I am currently writing this entry sitting on a shinkansen heading back to Tokyo from Shizuoka Prefecture, where I spent a close to perfect day seeing castles, art museums, and splendid temples. I woke up bright and early to catch a train to meet up with my friend and former tutor student, Yumiko. Yumiko and I worked together for my entire freshman year of college, when I tutored her in English at the Nationalities Services Center in Philadelphia. We were an odd pairing indeed—me a red jeans-clad, skull wearing 19-20 year old and her, a Japanese woman in her thirties who had just moved to Philadelphia with her husband so he could do research at UPenn. Shaky lessons of me talking too fast and having no idea what to do soon transformed into excellent conversations and lessons on idioms, colloquialisms, and grammar and we bonded over shared interests in our weekly lessons. Unfortunately, they had to move back to Japan in June 2013, and I was left saddened by the thought of never seeing her again. We kept in touch via email for the past year, and our continued contact helped spark my interest in Japan and learning Japanese. When I found out I would indeed be coming to Japan, Yumiko and I set a time to meet up. She lives in Shizuoka Prefecture and she offered to show me around. I was more than happy to get out of the city for a day.
A slow, uncontrolled smile crept onto my face as I disembarked the shinkansen at Shizuoka Station. It’s been over a year since Yumiko and I said our last goodbye in Philadelphia, and over email she had promised a day full of sightseeing and the chance to pick our own tea leaves. Unfortunately, the tea leaf picking was rained out, but we visited Kakegawa Castle and made up for the rainy afternoon with a visit to the Shiseido Corporate Museum and Art House and the Hattasan Soneiji Temple, all after a delicious lunch of grilled unagi. Unagi, or eel, is particularly famous in Shizuoka and while I inwardly cringed at the thought of eating eel for lunch, I didn’t want to say no. Well, I’m glad I went for it, because unlike the eel sushi I’ve eaten in PA, fresh, grilled unagi is quite oishii* and not chewy whatsoever.
The rainy afternoon was spent poking around Kakegawa Castle, a reconstruction of the original 15th Century stronghold from the Bunmei Era. We befriended a ninja, inhaled the fragrant smell of tatami, and took in the incredible views both of and from the castle before venturing the the Shiseido Museum and Art House. As you probably know, Shiseido is the largest cosmetics company in Japan, as well as one of the oldest. The Shiseido Museum provided an interesting visual and audio history of the company from humble beginnings to cosmetics empire. The presentation and content were, at least to me, quite interesting, although I’m sure many a male visitor may not have thought the same. The Art House is a gallery-like museum filled with paintings and sculptures from various well-known contemporary Japanese artists.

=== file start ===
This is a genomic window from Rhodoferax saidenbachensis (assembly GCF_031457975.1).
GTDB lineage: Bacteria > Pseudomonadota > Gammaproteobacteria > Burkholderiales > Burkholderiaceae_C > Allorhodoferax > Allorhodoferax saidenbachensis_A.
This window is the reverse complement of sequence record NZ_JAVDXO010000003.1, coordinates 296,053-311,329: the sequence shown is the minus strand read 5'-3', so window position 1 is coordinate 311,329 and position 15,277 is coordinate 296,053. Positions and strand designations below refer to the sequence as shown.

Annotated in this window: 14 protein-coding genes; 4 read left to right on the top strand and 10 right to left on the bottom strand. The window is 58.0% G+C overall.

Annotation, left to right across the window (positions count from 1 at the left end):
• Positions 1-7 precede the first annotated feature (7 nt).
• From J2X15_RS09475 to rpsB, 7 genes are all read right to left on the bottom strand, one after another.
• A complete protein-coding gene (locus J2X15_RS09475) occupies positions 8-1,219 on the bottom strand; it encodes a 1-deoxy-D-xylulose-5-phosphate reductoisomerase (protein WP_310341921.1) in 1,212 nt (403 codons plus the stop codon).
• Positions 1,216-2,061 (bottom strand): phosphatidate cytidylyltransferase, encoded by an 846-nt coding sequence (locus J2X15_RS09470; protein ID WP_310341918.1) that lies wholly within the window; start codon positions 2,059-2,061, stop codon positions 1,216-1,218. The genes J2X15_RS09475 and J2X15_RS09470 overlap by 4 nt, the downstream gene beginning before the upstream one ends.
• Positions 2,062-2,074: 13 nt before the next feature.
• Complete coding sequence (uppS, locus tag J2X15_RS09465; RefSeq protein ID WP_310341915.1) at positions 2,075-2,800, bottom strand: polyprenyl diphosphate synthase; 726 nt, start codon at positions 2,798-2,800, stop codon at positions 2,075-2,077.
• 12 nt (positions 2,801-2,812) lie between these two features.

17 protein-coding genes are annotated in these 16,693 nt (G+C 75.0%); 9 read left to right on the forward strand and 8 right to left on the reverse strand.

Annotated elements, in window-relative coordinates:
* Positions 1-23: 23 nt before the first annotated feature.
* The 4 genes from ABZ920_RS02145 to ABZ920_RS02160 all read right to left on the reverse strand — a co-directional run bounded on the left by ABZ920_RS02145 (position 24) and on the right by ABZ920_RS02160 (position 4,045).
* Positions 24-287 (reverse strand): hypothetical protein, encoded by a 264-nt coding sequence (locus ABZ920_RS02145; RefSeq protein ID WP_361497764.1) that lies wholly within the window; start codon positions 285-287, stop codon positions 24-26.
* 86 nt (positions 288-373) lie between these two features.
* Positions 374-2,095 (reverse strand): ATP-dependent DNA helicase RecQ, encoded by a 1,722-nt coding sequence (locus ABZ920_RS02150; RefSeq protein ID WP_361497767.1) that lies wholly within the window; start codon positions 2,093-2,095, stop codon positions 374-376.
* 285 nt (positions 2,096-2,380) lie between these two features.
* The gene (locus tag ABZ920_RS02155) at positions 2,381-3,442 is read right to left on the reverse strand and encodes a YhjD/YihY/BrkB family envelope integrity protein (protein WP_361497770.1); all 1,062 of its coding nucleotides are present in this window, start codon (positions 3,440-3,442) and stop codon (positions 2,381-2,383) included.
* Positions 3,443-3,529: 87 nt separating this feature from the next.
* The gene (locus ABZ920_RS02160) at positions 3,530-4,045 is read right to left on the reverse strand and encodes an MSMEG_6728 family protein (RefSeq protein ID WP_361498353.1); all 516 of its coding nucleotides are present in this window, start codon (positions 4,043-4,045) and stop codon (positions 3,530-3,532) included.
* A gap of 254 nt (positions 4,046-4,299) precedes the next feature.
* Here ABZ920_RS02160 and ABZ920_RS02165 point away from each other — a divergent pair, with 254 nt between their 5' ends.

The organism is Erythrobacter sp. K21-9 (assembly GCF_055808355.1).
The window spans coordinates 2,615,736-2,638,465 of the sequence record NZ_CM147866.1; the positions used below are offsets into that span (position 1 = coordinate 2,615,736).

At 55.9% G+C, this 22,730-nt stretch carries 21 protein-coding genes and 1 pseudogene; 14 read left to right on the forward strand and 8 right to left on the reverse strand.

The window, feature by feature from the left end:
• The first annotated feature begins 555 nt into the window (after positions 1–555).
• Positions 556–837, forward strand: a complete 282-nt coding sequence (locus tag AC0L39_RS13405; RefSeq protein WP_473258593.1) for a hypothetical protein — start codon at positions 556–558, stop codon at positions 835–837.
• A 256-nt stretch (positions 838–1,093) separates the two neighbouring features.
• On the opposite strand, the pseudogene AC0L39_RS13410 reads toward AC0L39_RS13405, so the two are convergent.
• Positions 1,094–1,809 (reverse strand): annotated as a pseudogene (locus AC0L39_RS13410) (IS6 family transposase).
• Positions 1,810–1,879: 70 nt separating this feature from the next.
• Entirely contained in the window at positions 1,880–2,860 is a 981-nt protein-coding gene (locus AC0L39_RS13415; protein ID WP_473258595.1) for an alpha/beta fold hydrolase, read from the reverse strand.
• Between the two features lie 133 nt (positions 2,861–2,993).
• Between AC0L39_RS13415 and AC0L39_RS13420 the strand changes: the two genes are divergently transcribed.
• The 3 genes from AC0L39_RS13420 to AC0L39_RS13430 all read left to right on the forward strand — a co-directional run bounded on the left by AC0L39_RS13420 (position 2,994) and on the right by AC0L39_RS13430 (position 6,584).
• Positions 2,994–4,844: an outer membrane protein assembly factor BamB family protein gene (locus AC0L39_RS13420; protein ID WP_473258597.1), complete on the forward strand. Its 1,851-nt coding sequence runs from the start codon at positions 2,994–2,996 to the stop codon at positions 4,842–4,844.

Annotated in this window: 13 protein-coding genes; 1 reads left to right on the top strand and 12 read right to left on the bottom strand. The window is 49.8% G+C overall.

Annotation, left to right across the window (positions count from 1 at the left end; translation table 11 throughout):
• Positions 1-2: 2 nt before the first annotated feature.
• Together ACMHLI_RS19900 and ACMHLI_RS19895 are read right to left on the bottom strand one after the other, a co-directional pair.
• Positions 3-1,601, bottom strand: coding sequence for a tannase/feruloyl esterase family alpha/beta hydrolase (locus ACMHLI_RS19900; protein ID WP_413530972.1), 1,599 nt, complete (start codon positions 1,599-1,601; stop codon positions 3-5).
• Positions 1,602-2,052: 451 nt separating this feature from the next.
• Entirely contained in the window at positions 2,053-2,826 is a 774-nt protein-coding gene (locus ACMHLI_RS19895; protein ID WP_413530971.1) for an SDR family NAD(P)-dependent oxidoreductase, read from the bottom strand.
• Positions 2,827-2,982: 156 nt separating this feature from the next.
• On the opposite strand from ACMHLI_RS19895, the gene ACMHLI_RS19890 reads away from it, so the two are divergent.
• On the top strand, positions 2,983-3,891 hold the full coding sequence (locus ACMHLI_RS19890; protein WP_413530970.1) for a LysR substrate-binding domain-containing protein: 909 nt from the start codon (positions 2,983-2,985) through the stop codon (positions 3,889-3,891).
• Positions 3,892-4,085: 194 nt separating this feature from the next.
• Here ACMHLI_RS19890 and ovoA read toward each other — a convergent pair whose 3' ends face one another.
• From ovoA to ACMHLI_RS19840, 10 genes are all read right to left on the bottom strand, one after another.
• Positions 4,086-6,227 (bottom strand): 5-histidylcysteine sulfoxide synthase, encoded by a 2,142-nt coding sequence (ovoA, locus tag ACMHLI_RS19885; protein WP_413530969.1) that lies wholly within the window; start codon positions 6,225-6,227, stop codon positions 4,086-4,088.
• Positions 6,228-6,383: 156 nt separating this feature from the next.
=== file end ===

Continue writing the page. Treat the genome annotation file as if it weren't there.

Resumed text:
We finished off our sightseeing for the day with a visit to the beautiful Hattasan Soneji Temple, a Buddhist temple set in a gorgeous, mountain woodland, before heading back to Shizuoka and a sushi dinner. When Yumiko suggested sushi, my American mind immediately pictured a couple of tuna rolls and instant happiness. My American mind was a little off the mark. This sushi was the real deal. Chefs directly in front of us at the counter expertly sliced, diced, and served up ultra-fresh cuts of everything under the sun. From squid tentacle, which is not bad-tasting but just too chewy, to the most heavenly tuna and mackerel, it certainly was an experience to remember. I swallowed several bites of slimy baby sardines and while the taste didn’t bother me, their judging little eyes made it difficult to want to pop them in my mouth. The chunk of their mom that came later in the meal, however, was delicious, and in my sick sense of humor I made sure to acquaint parent and child before devouring the delicious former. I enjoyed all the different types of fish, most of which I’d never eaten before, and even managed to tolerate the chewiness of squid. The one exception to the tastiness of the meal came in the form of the expensive delicacy that is sea urchin. If you’ve never tasted sea urchin before, it is impossible to describe. It’s not fishy. In fact, it doesn’t particularly taste like any sea creature I’ve ever eaten before. The flavor is decidedly…”non-Western,” and even Yumiko, who loves it, admitted it is an acquired taste. I regret to say I have clearly not yet acquired that specific taste, but determined to at least try everything, I choked down the orange-y blob as best I could. Despite the unfortunate flavor of my formerly spiky friend, the sushi meal was a well-enjoyed and exceedingly memorable end to an excellent day.
The sights and taste of Shizuoka Prefecture are wonderful, but the best part of the day was reconnecting with an old friend. I hope to see her again someday soon, either here in Japan or back in the states. Seeing her brightened the end of a stressful and exhausting last week of classes and provided a respite from the hustle and bustle of both Tokyo and academic life. We may have been from completely different worlds when we met in October 2012, but despite our apparent differences, all it takes to reconnect with someone you care about is a little grilled unagi.
Like I said, unagi is eel.
A shinkansen is a bullet train. They really are fast.
* Oishii is the Japanese word for delicious